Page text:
Results from a new study by researchers at Western University shows the brain health of older adults can be enhanced by low-intensity physical activity.
The data shows that those who engage in short bursts of physical activity can experience a boost in brain health even if the activity is carried out at a reasonably low intensity, officials said.
According to researchers from Western’s School of Kinesiology and Graduate Program in Neuroscience, even as little as 10 minutes of activity helped enhance cognitive function in older adults.
They also found that even people who were previously encouraged not to exercise felt benefits.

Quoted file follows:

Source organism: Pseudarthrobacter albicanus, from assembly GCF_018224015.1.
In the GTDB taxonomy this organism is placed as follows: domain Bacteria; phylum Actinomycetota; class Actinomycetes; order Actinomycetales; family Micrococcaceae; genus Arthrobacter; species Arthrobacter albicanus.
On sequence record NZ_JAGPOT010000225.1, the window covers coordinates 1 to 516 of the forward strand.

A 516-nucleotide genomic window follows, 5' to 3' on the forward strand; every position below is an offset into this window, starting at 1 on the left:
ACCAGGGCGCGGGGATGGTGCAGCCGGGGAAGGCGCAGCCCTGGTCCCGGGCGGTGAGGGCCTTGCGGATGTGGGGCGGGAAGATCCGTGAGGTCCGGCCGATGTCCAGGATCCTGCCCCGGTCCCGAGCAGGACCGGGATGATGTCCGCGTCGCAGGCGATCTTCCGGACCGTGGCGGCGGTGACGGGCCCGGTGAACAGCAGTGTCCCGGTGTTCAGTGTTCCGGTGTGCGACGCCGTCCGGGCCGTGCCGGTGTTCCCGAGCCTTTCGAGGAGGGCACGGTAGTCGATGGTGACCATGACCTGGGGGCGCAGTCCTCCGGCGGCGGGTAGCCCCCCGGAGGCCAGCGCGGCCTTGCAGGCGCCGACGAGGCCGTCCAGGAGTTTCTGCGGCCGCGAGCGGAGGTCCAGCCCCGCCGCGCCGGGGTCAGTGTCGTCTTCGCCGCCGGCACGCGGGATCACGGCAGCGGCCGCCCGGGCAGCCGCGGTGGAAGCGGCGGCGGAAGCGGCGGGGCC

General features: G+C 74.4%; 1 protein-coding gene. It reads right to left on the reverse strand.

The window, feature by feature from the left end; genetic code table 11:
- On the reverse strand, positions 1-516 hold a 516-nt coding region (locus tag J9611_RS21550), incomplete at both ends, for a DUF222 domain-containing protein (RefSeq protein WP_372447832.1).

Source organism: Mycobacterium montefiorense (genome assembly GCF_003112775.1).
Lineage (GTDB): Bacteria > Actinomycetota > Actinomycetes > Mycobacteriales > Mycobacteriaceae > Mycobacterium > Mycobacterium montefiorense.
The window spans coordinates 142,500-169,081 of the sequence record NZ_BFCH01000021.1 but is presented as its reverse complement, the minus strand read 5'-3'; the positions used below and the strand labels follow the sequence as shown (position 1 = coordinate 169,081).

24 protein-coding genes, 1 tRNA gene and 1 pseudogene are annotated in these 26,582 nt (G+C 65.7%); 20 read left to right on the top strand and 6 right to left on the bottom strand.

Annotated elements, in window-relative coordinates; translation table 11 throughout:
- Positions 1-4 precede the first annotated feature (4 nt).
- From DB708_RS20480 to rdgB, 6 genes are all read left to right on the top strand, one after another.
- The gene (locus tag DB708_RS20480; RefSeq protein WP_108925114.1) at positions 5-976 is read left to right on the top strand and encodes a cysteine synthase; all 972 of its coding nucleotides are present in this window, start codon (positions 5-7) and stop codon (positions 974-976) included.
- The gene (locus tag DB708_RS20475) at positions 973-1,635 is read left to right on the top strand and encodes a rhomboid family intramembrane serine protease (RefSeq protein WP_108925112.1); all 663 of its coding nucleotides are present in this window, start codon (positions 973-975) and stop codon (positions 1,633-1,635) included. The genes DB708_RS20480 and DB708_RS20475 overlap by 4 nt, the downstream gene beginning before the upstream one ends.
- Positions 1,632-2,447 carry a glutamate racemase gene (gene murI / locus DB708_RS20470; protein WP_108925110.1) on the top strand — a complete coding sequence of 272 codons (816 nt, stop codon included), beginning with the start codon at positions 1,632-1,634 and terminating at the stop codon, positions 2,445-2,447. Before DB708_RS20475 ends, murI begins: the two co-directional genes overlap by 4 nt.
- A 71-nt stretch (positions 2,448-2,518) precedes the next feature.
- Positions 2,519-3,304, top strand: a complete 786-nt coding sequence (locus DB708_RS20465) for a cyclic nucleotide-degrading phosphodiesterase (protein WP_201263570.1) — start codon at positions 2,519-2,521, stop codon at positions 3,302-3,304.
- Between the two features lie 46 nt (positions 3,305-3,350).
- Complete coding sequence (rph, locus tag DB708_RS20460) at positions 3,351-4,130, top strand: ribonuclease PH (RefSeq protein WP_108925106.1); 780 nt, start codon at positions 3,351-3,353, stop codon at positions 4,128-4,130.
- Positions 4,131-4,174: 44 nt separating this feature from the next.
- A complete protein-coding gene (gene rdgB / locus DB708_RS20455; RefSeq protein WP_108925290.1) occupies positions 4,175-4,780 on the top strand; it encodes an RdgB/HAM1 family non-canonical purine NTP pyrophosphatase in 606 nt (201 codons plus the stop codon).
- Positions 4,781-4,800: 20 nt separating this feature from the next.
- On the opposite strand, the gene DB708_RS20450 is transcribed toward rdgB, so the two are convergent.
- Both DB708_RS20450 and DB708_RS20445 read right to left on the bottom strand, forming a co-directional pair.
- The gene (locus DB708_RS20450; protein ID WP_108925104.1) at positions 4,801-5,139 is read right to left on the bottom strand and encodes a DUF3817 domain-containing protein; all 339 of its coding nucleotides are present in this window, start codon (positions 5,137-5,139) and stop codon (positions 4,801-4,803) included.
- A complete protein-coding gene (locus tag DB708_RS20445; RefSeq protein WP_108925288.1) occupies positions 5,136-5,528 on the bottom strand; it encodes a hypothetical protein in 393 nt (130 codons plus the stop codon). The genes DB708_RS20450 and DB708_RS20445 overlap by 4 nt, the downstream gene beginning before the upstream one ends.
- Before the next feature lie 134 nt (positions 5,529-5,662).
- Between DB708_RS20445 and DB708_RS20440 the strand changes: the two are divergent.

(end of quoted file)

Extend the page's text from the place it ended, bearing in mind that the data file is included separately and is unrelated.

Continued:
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The study included 17 older adults with an average age of 73 who performed aerobic tests at moderate, heavy and very heavy levels of exercise intensity. Participants also completed a pre- and post-exercise task to measure executive function.
The key finding of the study was that the boost in executive function was experienced by subjects at a variety of levels of exercise intensity, researchers said.
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The study also found the post-exercise boost to cognitive function was not limited to those with high levels of cardiorespiratory fitness.
The study is published in Brain Research.
— With files from Jess Brady.
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